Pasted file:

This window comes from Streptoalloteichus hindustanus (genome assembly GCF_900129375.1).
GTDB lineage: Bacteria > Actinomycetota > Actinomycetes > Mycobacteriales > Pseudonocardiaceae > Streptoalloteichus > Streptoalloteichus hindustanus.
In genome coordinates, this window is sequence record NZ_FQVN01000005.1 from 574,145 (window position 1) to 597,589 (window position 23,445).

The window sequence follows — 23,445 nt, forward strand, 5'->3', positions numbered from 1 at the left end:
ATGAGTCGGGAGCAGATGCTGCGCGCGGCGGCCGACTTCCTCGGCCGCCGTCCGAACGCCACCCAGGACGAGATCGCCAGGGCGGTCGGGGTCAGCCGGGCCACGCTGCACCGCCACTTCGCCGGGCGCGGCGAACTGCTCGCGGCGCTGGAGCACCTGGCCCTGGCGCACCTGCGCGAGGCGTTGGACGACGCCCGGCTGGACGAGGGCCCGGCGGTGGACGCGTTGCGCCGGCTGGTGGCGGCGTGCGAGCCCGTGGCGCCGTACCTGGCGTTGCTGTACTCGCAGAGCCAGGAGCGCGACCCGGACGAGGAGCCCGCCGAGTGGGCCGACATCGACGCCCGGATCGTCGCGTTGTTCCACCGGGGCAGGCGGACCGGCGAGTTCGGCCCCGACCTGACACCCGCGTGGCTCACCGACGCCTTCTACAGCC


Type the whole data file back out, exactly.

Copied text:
This window comes from Streptoalloteichus hindustanus (genome assembly GCF_900129375.1).
GTDB lineage: Bacteria > Actinomycetota > Actinomycetes > Mycobacteriales > Pseudonocardiaceae > Streptoalloteichus > Streptoalloteichus hindustanus.
In genome coordinates, this window is sequence record NZ_FQVN01000005.1 from 574,145 (window position 1) to 597,589 (window position 23,445).

The window sequence follows — 23,445 nt, forward strand, 5'->3', positions numbered from 1 at the left end:
ATGAGTCGGGAGCAGATGCTGCGCGCGGCGGCCGACTTCCTCGGCCGCCGTCCGAACGCCACCCAGGACGAGATCGCCAGGGCGGTCGGGGTCAGCCGGGCCACGCTGCACCGCCACTTCGCCGGGCGCGGCGAACTGCTCGCGGCGCTGGAGCACCTGGCCCTGGCGCACCTGCGCGAGGCGTTGGACGACGCCCGGCTGGACGAGGGCCCGGCGGTGGACGCGTTGCGCCGGCTGGTGGCGGCGTGCGAGCCCGTGGCGCCGTACCTGGCGTTGCTGTACTCGCAGAGCCAGGAGCGCGACCCGGACGAGGAGCCCGCCGAGTGGGCCGACATCGACGCCCGGATCGTCGCGTTGTTCCACCGGGGCAGGCGGACCGGCGAGTTCGGCCCCGACCTGACACCCGCGTGGCTCACCGACGCCTTCTACAGCC